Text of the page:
Distinguished Professor, Emeritus
Sherman Wilcox teaches undergraduate courses in the B.S. Degree in Signed Language Interpreting and graduate courses in Linguistics. His research focuses on signed language linguistics and typology, the relation of gesture and language, language evolution, Deaf culture, and cognitive theories of interpreting.
- Ph.D., University of New Mexico
Cognitive grammar approaches to signed language linguistics
- Typological studies of grammatical modality in signed languages
- Gesture and language
- Language evolution
- Wilcox, S., & Wilcox, P. P. (2013). Cognitive linguistics and signed languages. International Journal of Cognitive Linguistics, 3(2).
- Wilcox, S., & Xavier, A. (2013). A framework for unifying spoken language, signed language, and gesture. Revista Todas as Letras.v.11, 88-110.
- Wilcox, S., Rossini, P., & Antinoro Pizzuto, E. (2010). Grammaticalization in sign languages. In D. Brentari (Ed.), Sign languages (pp. 332-354). Cambridge: Cambridge University Press.
- Wilcox, S., & Wilcox, P. P. (2009). The analysis of signed languages. In B. Heine & H. Narrog (Eds.), The Oxford handbook of linguistic analysis (Vol. 29, pp. 739-760). Oxford: Oxford University Press.
- Armstrong, D. F., & Wilcox, S. (2007). The gestural origin of language. Oxford; New York: Oxford University Press.
- Wilcox, S. (2007). Signed languages. In D. Geeraerts & H. Cuyckens (Eds.), The Oxford handbook of cognitive linguistics (pp. 1113-1136). Oxford: Oxford University Press.
- Wilcox, S., & Shaffer, B. (2006). Modality in American Sign Language. In W. Frawley (Ed.), The expression of modality (pp. 207-237). Berlin: Mouton de Gruyter.
- Wilcox, S. (2004). Gesture and language: Cross-linguistic and historical data from signed languages. Gesture, 4(1), 43-75.
- Wilcox, S. (2004). Cognitive iconicity: Conceptual spaces, meaning, and gesture in signed language. Cognitive Linguistics, 15(2), 119-147.
- Armstrong, D. F., Stokoe, W. C., & Wilcox, S. (1995). Gesture and the nature of language. Cambridge: Cambridge University Press.
- Wilcox, S., & Wilcox, P. (1995). The gestural expression of modality in American Sign Language. In J. Bybee & S. Fleischman (Eds.), Modality in grammar and discourse (pp. 135-162). Amsterdam: John Benjamins Publishing Company.
- Armstrong, D. F., Stokoe, W. C., & Wilcox, S. E. (1994). Signs of the origin of syntax. Current Anthropology, 35(4), 349-368.
- Wilcox, S. (1984). “Stuck” in school: A study of semantics and culture in a deaf education class. Sign Language Studies, 43, 141-164.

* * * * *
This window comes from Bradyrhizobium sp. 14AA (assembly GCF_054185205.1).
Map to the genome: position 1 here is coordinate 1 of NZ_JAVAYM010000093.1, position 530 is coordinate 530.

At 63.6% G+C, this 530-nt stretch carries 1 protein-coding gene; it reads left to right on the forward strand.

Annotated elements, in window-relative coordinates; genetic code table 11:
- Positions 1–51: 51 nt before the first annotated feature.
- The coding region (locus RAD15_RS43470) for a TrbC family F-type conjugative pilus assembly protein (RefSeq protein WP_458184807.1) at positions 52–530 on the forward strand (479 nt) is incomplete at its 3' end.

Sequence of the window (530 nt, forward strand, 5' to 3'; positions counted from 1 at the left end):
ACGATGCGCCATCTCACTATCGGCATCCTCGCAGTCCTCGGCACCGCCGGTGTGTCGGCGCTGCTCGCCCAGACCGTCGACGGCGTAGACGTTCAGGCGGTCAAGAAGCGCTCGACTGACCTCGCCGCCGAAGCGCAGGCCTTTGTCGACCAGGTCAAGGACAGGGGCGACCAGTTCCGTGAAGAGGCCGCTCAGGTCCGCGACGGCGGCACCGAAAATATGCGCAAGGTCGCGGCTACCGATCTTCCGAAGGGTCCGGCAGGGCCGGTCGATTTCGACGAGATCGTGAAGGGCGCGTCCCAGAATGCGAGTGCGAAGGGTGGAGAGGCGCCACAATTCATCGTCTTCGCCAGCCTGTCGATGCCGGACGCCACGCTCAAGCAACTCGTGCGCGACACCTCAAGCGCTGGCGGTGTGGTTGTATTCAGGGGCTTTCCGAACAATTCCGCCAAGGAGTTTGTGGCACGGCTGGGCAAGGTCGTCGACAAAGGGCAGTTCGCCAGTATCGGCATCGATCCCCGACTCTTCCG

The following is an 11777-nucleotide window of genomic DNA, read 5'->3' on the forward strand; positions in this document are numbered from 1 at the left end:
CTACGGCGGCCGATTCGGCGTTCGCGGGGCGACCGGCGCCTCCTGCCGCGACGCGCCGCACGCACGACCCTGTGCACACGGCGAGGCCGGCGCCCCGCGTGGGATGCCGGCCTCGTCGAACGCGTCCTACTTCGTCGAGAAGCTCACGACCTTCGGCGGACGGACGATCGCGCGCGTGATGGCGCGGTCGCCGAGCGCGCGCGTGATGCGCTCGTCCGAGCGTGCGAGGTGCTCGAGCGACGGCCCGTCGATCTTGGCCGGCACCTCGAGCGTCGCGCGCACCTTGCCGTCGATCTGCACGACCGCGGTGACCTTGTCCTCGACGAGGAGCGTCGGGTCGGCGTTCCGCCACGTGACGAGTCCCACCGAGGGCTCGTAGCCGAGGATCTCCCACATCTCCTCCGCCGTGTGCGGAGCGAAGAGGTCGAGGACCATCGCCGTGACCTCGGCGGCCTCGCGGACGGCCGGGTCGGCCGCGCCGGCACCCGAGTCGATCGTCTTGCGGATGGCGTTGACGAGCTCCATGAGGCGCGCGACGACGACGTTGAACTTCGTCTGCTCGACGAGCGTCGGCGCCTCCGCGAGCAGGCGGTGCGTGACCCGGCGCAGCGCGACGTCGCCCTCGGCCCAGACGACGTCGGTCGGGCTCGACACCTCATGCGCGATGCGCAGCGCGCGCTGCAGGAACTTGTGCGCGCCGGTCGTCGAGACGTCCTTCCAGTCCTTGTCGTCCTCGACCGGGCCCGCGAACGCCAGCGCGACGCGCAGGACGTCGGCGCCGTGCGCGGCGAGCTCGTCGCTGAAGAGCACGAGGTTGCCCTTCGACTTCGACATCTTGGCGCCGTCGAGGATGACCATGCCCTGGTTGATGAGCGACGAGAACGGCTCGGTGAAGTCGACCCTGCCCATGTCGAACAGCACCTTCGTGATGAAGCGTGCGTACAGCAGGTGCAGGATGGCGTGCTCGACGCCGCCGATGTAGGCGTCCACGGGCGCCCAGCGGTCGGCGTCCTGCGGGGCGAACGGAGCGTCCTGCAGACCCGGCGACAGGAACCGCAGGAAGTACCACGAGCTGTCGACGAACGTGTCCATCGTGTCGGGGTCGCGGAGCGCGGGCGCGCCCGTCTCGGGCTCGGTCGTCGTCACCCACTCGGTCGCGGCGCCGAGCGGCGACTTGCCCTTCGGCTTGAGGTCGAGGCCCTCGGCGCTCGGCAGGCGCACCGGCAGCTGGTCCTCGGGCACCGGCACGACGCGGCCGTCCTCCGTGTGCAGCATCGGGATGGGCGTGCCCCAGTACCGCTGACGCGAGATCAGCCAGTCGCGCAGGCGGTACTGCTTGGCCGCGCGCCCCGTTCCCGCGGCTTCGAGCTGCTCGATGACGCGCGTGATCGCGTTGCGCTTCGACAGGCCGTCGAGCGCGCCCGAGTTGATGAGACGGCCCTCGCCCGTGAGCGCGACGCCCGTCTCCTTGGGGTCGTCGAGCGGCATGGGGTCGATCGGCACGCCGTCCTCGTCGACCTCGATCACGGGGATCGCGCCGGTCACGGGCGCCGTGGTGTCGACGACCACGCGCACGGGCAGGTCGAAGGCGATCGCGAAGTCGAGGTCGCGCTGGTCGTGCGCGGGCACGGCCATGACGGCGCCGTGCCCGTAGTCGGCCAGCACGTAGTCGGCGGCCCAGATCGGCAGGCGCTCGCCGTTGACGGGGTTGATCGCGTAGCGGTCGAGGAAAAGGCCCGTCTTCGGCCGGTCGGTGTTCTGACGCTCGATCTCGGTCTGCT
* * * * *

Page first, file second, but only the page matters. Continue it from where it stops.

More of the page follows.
Conferences and Workshops
- Presented 10 two-hour invited lectures in the China International Forum on Cognitive Linguistics, October 15-19, Beijing China (funded by Beihang University Grant for International Outstanding Scholars, all lectures to be published in print and DVD in Eminent Linguists Lecture Series, published in China by Beijing Foreign Language Teaching and Research Press).
- “Language and Gesture: A Cognitive Synthesis.” Invited plenary address, Language, Culture, and Mind Conference. Lisbon, Portugal, June 2012.
- Invited course “Setting Language in Motion” (5 days, 3 hours per day), University of Saõ Paulo, Brazil, June 2011.
- “Language in Motion.” Invited plenary address, 4th conference of the International Society for Gesture Studies “Gesture: Evolution, Brain, and Linguistic Structures.” Frankfurt an der Oder, July 2010.
Dr. Wilcox serves on the editorial boards of Gesture, Annual Review of Cognitive Linguistics, and Sign Language Studies. He is a Board Member of the International Cognitive Linguistics Association (2012-2014).
Dr. Wilcox’s teaching interests are in signed language linguistics, cognitive linguistics, signed language interpreting theory, and Deaf culture. He enjoys exploring new topics in collaboration with students and using this experience to expand our knowledge of the human expressive ability as manifest through language, gesture, and other expressive systems.
- Language and Culture in the Deaf Community
- Signed Language Interpreting Research
- Cognitive Linguistics
- Graduate seminars on a variety of specialized topics including evolution of communication; linguistic motivation; cognitive linguistics, dynamic systems, and the brain.